10 Issues Multicultural Couples & Families Face

The face of family in 2012 is constantly changing. Not only do we have more single-parent families, blended families and same-sex parent households, but we also have more diverse families. This diversity may come in the package of race, religion, ethnicity, culture, and language and on and on. Since many of the previously mentioned don’t fit into the stereotypical box of what family is supposed to look like, these couples and families often find themselves making up their own rules as they go. For my purposes, I am going to focus on the multicultural couple and family.

I have experienced firsthand both the joys and challenges of being part of a multicultural family. Subsequently, I have developed a great interest in working with individuals, couples & families from such diverse backgrounds and specialize in working in this area.

It can be a wonderfully enriching and exciting experience to be part of a multicultural couple or family; varying traditions, ideologies, values, cuisines & languages all coming into one home. But what happens when these couples or families hit a speed bump? Oftentimes, differences in culture can become a source of conflict and even a divide in these relationships.

In an effort to better serve our diverse community by promoting awareness, I have highlighted 10 issues/questions unique to multicultural couples & families from both my clinical work and personal experience.

1. Family

-       Roles: Who has what responsibilities? Who has a job? Who cleans the home? Who makes dinner? Who makes the rules?

-       Loyalty vs. independence: How much time is appropriate and comfortable to spend with family of origin? How much money is appropriate and comfortable to spend on family of origin? How much time do we spend away from family of origin?

-       Hierarchy: My culture is patriarchal. My culture is matriarchal. Whose opinion is most valued and respected in the family?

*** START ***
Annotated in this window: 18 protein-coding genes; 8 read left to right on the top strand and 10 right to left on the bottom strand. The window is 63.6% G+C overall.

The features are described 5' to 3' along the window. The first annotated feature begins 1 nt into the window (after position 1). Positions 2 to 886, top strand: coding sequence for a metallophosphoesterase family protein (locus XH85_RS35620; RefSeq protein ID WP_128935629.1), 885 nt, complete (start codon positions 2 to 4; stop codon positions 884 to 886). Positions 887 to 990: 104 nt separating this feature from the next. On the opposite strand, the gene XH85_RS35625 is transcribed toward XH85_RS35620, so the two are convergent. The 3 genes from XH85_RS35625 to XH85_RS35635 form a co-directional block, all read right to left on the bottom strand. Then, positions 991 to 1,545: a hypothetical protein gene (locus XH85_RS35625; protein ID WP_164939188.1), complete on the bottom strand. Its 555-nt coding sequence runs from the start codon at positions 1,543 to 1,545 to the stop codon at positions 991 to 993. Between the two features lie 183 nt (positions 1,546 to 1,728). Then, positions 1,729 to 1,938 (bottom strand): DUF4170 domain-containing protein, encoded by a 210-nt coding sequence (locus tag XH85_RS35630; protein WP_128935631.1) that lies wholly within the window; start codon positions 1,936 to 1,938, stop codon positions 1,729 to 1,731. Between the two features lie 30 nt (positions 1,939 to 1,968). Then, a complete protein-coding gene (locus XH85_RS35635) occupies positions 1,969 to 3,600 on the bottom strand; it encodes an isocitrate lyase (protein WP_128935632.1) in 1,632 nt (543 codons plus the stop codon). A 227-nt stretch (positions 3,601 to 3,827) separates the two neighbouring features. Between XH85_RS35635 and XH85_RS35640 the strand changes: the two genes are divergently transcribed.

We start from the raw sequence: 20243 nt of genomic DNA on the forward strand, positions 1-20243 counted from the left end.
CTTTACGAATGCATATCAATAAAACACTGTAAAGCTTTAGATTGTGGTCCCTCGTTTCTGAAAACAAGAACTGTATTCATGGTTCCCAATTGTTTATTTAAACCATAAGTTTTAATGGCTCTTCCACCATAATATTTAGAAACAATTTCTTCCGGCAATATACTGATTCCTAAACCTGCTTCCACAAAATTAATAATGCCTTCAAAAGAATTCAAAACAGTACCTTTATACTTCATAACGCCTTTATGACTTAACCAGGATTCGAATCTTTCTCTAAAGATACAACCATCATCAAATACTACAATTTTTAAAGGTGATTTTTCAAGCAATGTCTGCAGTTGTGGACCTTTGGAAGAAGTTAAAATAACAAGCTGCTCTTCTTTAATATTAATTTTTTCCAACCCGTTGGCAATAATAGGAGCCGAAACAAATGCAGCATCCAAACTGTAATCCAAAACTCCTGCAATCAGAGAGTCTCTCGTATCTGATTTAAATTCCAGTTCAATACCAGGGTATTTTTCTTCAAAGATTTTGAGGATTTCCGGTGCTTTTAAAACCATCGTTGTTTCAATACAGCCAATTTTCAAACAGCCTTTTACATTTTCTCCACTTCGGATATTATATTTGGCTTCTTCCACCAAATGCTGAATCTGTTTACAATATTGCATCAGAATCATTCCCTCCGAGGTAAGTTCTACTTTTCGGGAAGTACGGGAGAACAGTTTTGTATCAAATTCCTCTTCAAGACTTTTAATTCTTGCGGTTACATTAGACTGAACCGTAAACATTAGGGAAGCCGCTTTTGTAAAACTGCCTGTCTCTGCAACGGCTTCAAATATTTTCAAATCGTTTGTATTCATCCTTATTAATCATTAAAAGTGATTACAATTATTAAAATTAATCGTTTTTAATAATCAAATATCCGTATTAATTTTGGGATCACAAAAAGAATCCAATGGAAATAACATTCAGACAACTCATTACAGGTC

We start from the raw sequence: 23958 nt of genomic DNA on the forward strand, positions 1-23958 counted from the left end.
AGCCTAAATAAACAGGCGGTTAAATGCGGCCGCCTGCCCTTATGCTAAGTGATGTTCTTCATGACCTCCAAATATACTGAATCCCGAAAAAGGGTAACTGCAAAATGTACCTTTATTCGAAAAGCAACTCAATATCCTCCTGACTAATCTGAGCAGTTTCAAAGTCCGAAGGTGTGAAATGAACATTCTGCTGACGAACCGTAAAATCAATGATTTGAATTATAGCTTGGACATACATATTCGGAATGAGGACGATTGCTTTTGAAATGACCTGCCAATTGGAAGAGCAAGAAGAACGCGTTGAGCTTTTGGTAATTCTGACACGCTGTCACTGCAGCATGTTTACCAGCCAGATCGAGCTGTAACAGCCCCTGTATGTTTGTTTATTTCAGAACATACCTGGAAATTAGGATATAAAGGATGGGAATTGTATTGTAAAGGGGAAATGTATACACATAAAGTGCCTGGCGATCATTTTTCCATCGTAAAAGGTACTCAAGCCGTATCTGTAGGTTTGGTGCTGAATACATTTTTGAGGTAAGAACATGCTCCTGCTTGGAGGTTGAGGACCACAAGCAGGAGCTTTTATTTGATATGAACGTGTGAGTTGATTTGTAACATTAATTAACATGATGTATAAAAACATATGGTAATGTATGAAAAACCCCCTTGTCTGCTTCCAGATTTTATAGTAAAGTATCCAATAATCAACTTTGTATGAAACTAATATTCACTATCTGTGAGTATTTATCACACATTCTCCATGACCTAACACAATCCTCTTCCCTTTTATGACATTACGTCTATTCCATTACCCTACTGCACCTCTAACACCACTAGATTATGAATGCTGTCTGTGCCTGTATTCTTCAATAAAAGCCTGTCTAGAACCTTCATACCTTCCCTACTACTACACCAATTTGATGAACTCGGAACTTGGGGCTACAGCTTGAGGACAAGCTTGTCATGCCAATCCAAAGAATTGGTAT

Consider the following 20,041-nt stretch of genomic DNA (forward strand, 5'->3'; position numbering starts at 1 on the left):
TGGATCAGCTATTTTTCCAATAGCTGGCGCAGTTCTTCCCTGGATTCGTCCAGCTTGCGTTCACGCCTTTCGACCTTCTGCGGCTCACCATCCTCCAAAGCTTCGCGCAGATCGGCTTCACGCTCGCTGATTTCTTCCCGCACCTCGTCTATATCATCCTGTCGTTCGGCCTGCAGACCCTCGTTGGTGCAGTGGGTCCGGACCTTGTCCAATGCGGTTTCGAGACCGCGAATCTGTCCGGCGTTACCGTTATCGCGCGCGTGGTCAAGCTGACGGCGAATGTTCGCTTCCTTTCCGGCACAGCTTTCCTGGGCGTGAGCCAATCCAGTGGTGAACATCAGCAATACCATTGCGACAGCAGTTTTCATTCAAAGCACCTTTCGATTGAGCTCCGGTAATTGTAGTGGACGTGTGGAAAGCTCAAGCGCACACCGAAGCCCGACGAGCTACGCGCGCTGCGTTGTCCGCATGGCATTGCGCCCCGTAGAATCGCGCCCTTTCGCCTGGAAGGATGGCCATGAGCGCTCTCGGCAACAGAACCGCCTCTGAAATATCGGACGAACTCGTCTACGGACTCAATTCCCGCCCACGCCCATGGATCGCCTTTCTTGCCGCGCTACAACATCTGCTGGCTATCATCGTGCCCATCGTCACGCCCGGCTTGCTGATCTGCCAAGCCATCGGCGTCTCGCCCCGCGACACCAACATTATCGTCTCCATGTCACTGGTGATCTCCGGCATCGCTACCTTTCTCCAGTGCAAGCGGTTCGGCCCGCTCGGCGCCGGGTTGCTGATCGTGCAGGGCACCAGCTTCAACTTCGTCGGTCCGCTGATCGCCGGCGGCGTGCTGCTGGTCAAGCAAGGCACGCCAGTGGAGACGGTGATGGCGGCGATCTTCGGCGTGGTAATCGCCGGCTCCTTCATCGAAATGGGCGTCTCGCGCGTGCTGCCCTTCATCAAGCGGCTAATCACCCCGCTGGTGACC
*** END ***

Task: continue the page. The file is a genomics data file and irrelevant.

2. Raising Children

-      Names: What kind of name do we give our child? Will our child have a middle name?

-       Religion: We have two different religions, which one do we choose for our children? Do we choose one, blend them? Will we attend church, mosque, temple, etc?

-       Language: Can I preserve my native language and share it with my children? Do the children learn multiple languages? We both speak different languages, how will the child learn all of this? If the children learn my partner’s language, I won’t understand.

-       Rules: Who is the disciplinarian? We have different views on how to discipline. We have different views on rules for boys and girls.

3. Community

- We are very close with my partner’s community, but what about mine? The community does not accept me/us, where do we go?

4. Money

- To be spent only when necessary? To be enjoyed?

5. Sex

- How do sexual attitudes and beliefs affect intimacy and affection in the relationship? What does each person feel about talking about intimacy, displaying it and expressing it?

6. Emotional style

- How do I live happily with someone who expresses him/herself so differently than I? My culture is reserved and restrained. My culture is expressive, loud and intense. 

7. Traditions

- Which holidays and traditions do we observe? How will we spend those holidays? Whose family will we spend them with? Do we have to spend holidays with family?

8. Racism, prejudice, discrimination

- We lack family and/or community support. Can you turn to your partner for support? Historical conflict between our cultures detracts from our support.

9. Intergenerational issues

-       Acculturation: Parent and child have different levels of acculturation (defined as the process of cultural and psychological change that results following meeting between cultures). My parent(s) don’t understand the “American” way.

-       Identity: Child identifies more with one culture over another. Child rebels against culture.

-       Values: Differences in values among child, parent and relatives.

10. Attitudes towards therapy

- Keep the problems within the family or share with others?  It is embarrassing to share problems and emotions with a therapist or sharing feels natural and comfortable?

 

It can be challenging to navigate these questions and issues for many couples & families. However, being part of a multicultural couple or family can also be quite rewarding, as each person is able to be nourished by both cultures.

If you are from a multicultural family:

- What issues have you faced?

- How were you and your family able to negotiate those differences?

- What has been the most rewarding part of being part of such a diverse couple or family?

“In the end we will conserve only what we love. We will love only what we understand. We will understand only what we are taught.”- Baba Dioum


As always, your feedback and sharing is greatly appreciated!

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